A temple ball is a preparation of bubble hash that prepares the loose resin for long-term aging. Aging resin is like aginig wine or cheese - there is a chemical transformation that takes place, which will actually enhance the quality of the product over time.
To make a temple ball, hash makers press loose resin together, folding and pressing and folding and pressing. A wine bottle filled with hot water is used to aid in pressing the heads together into one solid mass. Similar to the action for rolling bread dough with a rolling pin, the hot bottle is passed back and forth across the hash, gently pressing the trichomes together and causing their protective outer membrane to burst. This releases the resin inside, which allows the whole mass to congeal.
The pressed heads are then rolled into a ball using circular motions between the palms of the hands. The ball should be nice and smooth, with this outer layer acting as a shell to protect the oily resin inside. As the outside of the temple ball oxidizes, it forms the perfect environment in which the resin can age inside.
Learn more in What Is a Bubble Hash Temple Ball?
Finally, loose resin also makes a great starting material for pressing rosin. Rosin is another form of solventless cannabis concentrate, which we’ll look at next.
Read more about bubble hash and ice water extraction in these articles from our archive:
Rosin is another form of solventless concentrate, and it's probably the most popular.
Rosin is an oily substance that’s made through squishing cannabis trichomes between heated pressing plates, bursting the the heads and liquefying the resin inside. Starting material for rosin can be dried and cured cannabis flowers, loose resin (bubble hash), or dry sift. The material is packed into rosin bags, which as as filters to clean out unwanted contaminants. As pressure is exerted onto the rosin bag and starting material during extraction, the liquefied resin is forced through the filter bag where it drips onto a sheet of parchment paper for collection. From resin to rosin.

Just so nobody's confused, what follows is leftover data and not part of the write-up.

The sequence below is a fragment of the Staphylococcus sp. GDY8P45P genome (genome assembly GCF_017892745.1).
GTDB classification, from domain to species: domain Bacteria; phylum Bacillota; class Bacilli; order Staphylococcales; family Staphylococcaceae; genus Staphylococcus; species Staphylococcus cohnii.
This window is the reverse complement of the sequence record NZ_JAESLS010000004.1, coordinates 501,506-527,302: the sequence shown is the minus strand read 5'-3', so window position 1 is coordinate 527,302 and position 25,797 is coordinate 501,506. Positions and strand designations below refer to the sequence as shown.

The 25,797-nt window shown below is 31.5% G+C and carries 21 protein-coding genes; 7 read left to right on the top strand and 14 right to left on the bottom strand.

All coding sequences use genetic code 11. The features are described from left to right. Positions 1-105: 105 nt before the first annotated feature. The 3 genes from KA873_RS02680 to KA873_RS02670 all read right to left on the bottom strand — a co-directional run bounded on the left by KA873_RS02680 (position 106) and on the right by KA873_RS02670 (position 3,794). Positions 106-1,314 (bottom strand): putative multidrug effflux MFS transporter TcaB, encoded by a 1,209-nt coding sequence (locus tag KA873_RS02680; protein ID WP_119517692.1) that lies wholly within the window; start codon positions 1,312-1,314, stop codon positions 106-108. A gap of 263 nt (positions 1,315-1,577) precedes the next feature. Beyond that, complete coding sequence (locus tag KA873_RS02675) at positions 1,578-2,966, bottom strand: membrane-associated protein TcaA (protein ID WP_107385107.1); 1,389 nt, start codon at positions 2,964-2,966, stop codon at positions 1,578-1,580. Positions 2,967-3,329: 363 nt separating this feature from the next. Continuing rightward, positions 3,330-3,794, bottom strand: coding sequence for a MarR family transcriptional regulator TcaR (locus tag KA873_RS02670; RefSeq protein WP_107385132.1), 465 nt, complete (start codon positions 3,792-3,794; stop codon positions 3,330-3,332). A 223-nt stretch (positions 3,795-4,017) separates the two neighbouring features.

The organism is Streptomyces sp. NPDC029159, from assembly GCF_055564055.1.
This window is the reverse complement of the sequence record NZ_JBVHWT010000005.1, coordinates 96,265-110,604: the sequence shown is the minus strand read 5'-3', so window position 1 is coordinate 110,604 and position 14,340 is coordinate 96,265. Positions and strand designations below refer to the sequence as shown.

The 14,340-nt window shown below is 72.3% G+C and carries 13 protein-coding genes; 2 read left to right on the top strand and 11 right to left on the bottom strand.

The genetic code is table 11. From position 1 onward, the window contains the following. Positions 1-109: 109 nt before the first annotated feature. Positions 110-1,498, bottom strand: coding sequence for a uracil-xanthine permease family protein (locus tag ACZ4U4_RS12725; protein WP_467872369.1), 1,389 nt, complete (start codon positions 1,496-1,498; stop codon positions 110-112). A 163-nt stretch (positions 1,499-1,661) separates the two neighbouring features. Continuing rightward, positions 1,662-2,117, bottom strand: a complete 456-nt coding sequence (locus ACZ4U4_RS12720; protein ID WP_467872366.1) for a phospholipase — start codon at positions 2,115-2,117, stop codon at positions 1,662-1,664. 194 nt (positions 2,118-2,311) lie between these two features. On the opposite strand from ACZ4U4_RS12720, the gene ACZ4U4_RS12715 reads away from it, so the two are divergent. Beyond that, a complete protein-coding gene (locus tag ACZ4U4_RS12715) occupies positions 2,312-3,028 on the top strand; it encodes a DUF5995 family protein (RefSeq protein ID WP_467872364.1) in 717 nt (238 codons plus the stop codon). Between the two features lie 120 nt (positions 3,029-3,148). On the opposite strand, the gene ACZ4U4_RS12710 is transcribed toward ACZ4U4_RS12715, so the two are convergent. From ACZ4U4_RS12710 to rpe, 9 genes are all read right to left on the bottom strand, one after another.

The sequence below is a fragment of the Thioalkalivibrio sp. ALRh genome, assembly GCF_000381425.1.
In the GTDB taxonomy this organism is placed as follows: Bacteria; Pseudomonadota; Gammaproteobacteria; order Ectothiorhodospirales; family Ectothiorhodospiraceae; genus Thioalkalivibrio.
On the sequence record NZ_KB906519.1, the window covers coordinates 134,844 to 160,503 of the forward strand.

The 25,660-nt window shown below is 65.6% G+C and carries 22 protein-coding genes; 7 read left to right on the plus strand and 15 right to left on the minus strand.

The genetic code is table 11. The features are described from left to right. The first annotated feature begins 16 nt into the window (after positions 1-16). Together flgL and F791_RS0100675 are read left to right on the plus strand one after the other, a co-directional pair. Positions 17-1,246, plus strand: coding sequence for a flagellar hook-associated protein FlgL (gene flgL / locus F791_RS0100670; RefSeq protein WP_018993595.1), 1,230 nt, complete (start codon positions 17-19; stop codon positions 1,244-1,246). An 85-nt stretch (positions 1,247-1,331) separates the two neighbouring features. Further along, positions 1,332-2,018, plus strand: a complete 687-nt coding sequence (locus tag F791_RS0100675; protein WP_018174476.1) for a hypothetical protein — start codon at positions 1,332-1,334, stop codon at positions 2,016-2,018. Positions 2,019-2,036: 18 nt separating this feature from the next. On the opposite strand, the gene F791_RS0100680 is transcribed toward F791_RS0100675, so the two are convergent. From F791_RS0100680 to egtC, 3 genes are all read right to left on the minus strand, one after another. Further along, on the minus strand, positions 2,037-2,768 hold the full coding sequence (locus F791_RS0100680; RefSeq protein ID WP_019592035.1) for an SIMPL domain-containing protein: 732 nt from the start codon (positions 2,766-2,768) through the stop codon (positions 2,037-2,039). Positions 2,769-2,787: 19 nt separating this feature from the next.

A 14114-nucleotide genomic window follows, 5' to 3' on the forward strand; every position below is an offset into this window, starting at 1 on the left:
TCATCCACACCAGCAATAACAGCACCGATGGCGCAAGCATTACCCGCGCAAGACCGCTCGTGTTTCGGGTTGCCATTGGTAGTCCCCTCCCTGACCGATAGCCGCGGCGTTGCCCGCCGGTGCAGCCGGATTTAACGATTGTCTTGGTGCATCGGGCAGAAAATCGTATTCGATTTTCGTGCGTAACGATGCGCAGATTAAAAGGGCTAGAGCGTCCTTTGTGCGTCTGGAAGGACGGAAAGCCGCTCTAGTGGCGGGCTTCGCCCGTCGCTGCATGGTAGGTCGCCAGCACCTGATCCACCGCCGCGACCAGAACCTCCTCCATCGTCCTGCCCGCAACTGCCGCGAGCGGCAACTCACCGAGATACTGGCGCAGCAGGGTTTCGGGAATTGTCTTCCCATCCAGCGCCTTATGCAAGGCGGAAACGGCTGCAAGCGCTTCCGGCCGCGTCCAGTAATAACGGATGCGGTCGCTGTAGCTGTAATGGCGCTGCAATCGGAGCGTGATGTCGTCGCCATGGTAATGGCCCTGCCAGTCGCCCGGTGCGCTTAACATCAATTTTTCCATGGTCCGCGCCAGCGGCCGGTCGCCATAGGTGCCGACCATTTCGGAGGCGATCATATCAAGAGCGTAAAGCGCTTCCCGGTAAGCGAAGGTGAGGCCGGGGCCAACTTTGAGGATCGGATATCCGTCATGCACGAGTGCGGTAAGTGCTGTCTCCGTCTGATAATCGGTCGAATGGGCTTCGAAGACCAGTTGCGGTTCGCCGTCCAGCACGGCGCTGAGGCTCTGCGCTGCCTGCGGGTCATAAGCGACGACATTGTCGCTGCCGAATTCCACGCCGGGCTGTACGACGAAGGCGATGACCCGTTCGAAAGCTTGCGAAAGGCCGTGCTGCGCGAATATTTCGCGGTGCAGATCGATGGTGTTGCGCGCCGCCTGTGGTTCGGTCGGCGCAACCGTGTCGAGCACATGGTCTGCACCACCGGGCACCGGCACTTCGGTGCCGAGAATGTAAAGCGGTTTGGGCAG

Some rosin looks creamy and buttery, but it can appear runny and sappy too. Some rosin even looks like diamonds. These different appearances manifest though various methods of curing. Once rosin is collected it’s ready to consume, fresh-off-the-press. However, curing rosin can bring about intriguing transformations.
There are many ways to describe different batches of rosin, including the specific cannabis cultivar it comes from, the method of curing, and the type of starting material used for extraction.
The two main types of rosin include hash rosin and flower rosin.
Hash rosin is made from pressing bubble hash into rosin. The cannabis used to make the bubble hash can either be dried and cured flowers, or fresh frozen flowers. Fresh frozen material is frozen immediately after harvest to preserve terpene content and minimize oxidation. This keeps the flavor in tact and the color nice and light, especially when coupled with a freeze dryer for drying the hash. Fresh frozen hash rosin is seen as one of the most premium products on the market.
Learn more about hash rosin in How To Press Bubble Hash Rosin Starter Guide.
Flower rosin is made from pressing dried and cured cannabis flowers. Flower rosin is the most straightforward rosin to make, and it’s a great way to get into the world of pressing rosin. You can even do it with just a hair straightener, some parchment paper, and a few rosin filter bags.
Make sure the flower you’re using is covered in trichomes and contains the right amount of moisture. Aim for 60-65% relative humidity in the flowers before you press them, which will maximize yield.
Learn more about flower rosin in How To Press Flower Rosin Starter Guide.